I agree about either bringing it up or not. It would be just cruel to let him wonder for a month if you were still together, what your reasons were, if you found someone else back home, etc. I think it’s either all or nothing here, and there are compelling reasons for both.

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    • muchachaenlaventana

      muchachaenlaventana June 2, 2014, 9:59 am

      yeah great point. If someone said that to me my anxiety and the wait would be completely unbearable.

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    • lemongrass

      lemongrass June 2, 2014, 10:31 am

      I feel the exact same way. Knowing that I don’t know something and have to wait X amount of time to find out would be torture for me.

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    • avatar

      AlwaysALurker June 2, 2014, 12:12 pm

      I agree! I was in a similar, not exactly but close enough, situation with a long term boyfriend. He decided to break up with me but wanted to wait till after my birthday which was a few weeks away. So I had to endure cold, passive aggressive behavior for a few weeks and a horrible birthday celebration because “he wanted to be nice and not break up until after the party”. The break up was for the best but having to endure that and feeling betrayed afterwards, especially since a few of our mutual friends knew about it, made things much worse. So I think she should either get it over with on the phone or wait until he’s back.

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    • avatar

      NavyWife June 2, 2014, 2:09 pm

      Yep, agree with this completely. My husband was stationed in the middle east for a year during our dating relationship…we were planning to get engaged and move in together (I’d be joining him at a new duty station) when he got home. Had I contacted him a month before he was due home to inform him I didn’t want to move in, but that I still loved him and missed him, etc…he would have been a wreck for that last month! I know that our relationship and him having so much to look forward to really helped him through that deployment.

      LW, I’d just wait til he’s home. My husband got a “dear John” letter when he was fresh out of college and flight school on his first deployment, and he said it really, really sucked. I believe the girl suggested they “take a break” until he got home…but it became evident she was done and was just trying to let him down easy. It’s ok to not want to be with someone for whatever reason, but I do think you owe it to him to be straightforward but kind.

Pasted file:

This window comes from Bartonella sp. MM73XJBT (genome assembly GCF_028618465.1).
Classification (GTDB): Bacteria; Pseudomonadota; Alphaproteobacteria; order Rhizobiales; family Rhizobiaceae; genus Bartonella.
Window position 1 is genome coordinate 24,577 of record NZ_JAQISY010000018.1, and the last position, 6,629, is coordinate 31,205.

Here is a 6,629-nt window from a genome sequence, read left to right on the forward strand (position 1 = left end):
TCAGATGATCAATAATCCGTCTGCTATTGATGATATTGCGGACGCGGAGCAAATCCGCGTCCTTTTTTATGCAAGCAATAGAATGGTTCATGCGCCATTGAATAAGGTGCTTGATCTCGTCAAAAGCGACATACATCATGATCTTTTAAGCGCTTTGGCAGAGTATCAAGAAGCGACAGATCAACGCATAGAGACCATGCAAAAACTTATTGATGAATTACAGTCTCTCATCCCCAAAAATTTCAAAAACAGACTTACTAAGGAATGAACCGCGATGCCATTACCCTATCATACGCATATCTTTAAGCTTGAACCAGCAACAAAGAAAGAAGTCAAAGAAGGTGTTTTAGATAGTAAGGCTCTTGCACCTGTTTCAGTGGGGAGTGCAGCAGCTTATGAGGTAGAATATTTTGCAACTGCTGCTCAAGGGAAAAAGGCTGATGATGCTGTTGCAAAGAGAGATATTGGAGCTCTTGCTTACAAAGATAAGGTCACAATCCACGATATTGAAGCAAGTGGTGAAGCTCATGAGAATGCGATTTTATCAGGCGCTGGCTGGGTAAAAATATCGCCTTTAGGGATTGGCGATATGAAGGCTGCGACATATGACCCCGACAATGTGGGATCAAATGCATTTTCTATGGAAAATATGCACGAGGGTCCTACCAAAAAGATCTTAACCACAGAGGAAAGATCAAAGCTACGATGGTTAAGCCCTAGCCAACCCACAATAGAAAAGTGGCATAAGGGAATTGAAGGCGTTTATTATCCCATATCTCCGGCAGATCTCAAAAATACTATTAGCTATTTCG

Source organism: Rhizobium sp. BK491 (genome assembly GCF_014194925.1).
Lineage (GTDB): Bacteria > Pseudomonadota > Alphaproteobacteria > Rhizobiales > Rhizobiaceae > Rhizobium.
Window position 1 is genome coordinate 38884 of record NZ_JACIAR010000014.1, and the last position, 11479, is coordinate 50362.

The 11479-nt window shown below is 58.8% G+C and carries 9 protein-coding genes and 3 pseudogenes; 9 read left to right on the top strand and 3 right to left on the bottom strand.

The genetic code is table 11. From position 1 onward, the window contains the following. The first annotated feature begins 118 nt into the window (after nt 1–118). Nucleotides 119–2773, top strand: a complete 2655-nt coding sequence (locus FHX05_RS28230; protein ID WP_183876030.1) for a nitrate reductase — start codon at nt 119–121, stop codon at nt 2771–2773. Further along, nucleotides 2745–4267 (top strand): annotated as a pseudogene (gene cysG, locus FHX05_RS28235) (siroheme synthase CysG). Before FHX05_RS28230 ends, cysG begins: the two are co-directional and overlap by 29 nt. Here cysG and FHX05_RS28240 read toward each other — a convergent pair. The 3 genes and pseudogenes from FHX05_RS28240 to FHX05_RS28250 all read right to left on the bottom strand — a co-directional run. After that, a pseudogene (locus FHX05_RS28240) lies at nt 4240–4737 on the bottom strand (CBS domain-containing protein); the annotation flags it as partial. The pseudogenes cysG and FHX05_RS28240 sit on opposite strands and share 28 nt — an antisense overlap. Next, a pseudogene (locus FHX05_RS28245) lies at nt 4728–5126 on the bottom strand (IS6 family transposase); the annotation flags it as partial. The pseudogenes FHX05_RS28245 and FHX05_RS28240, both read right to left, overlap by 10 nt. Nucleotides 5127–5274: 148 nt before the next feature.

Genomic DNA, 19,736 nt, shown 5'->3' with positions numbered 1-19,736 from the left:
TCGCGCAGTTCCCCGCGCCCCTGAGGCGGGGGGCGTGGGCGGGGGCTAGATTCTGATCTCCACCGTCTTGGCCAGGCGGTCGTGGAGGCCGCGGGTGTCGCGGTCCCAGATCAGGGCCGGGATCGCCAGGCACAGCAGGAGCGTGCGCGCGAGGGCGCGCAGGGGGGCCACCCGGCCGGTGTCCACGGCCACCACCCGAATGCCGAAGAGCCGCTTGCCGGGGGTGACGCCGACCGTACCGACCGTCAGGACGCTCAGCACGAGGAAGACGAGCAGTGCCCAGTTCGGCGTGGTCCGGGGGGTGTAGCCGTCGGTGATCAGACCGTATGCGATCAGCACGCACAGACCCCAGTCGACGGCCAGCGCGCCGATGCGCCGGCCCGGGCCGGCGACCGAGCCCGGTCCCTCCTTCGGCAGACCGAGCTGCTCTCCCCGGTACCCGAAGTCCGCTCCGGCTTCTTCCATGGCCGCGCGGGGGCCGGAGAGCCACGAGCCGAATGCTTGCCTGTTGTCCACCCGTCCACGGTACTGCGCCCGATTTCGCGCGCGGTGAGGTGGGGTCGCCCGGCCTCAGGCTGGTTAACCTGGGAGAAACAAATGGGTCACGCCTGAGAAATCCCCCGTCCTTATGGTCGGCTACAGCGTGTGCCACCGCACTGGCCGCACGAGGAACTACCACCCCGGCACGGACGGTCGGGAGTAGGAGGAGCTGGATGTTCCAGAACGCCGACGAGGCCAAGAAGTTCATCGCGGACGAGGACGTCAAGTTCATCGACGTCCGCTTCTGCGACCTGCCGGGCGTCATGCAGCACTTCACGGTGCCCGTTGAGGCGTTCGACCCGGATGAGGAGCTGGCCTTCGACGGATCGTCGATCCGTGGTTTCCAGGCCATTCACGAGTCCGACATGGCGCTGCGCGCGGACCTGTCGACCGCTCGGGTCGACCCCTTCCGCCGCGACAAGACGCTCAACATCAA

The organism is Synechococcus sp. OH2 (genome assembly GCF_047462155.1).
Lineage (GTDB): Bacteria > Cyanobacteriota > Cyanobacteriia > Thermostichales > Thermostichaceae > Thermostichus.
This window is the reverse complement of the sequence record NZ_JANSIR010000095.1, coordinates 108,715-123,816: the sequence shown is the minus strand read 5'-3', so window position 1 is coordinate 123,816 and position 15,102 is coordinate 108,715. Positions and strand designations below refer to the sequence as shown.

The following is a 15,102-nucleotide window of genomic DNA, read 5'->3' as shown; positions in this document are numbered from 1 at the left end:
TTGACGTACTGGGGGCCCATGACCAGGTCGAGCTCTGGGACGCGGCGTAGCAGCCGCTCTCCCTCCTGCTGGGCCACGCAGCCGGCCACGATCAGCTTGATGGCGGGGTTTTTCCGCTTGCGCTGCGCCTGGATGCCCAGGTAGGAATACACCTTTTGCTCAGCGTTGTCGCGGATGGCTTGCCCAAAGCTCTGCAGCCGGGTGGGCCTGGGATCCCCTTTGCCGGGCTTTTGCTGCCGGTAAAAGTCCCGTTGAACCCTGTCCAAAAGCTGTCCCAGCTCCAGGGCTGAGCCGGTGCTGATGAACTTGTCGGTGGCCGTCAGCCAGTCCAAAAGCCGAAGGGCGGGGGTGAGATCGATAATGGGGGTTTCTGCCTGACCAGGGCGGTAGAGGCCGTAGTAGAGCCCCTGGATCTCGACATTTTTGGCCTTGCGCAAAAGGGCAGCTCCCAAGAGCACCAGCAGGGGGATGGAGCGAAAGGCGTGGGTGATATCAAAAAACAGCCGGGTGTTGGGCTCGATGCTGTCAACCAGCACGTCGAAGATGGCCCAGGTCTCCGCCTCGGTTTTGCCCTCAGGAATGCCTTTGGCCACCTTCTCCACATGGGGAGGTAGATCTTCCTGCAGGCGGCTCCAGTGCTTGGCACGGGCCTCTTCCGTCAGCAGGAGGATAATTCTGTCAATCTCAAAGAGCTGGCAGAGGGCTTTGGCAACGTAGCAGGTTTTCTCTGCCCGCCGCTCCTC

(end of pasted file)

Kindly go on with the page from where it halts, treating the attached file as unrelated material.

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    • Cassie

      Cassie June 2, 2014, 2:10 pm

      I half-way agree with your advice… I also don’t think the LW should tell him she’s not ready to move in and wait on the rest of it for a month, and that he might end up forcing the conversation. Rather, I think she should just have the entire conversation once he gets back. I think that during the time he’s deployed, he needs to be able to concentrate on that and whatever dangerous situations he may find himself in. A month is not that long to wait.

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  • avatar

    peachy June 2, 2014, 9:32 am

    I don’t think there is a soft landing for Don here, but I personally would be pissed off if someone said they missed me and we’ll talk about it when you get back only to find that the truth is they’d already decided to move on. Even if those grown-up kids miraculously reform, get jobs, move out, etc. they and the grandkids would still be a big part of his life and you’re just not up for that, which is your prerogative. When you talk to him, make sure the comments are about you and you alone, “I can’t see myself taking on this role and responsibility – it’s not what I want.” etc. And in future, don’t date dads..

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    • bagge72

      bagge72 June 2, 2014, 9:50 am

      I have a feeling you would be pissed no matter how it was broken to you. It is alright for the LW to let him know that she still misses him, because she does miss him, even if she is moving on.
      .
      Also it is perfectly ok for the LW to date dads, especially dads at their age, because they are at a time in their life that they aren’t supposed to have so many people dependent on them, and there are plenty of dads out there in their age group that aren’t full time parents to their grown kids, and grandkids. They are supposed to be out there enjoying vacations, and visits from their kids, and grandkids, not taking care of them, which is perfectly ok for lots of people, not just her prerogative.

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      • bagge72

        bagge72 June 2, 2014, 9:53 am

        Oh and don’t get me wrong, I don’t think saying that she isn’t ready to move in is the best way to start, but I do think it is ok, for her in general to still say she misses him, and then break up when he gets back. He might be a little suspect if she talks about not moving in, and then she has to come up with other lies if he starts asking too many questions.

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      • avatar

        jlyfsh June 2, 2014, 9:54 am

        That’s kind of what I was thinking dating a Grandparent usually involves less responsibility for the day to day care than being a parent. I don’t think she needs to not date fathers at this point in her life, just not grandparents who are still parenting on a daily basis.

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      • avatar

        lets_be_honest June 2, 2014, 10:16 am

        I sorta agreed with peachy on the not dating dads things, but I do get your point about this one’s age and agree.
        I guess I feel sorry for the dad here since LW had to have known about his kids and grandkids situation all along. So in the future, LW, maybe just try to be sure that you are actually ok with getting into relationships with any man who has “baggage” like this guy does.

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  • katie

    katie June 2, 2014, 9:45 am

    wait…. is the LW breaking up with him, like ending the relationship? or is she just not moving in with him anymore?

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    • Lyra

      Lyra June 2, 2014, 9:52 am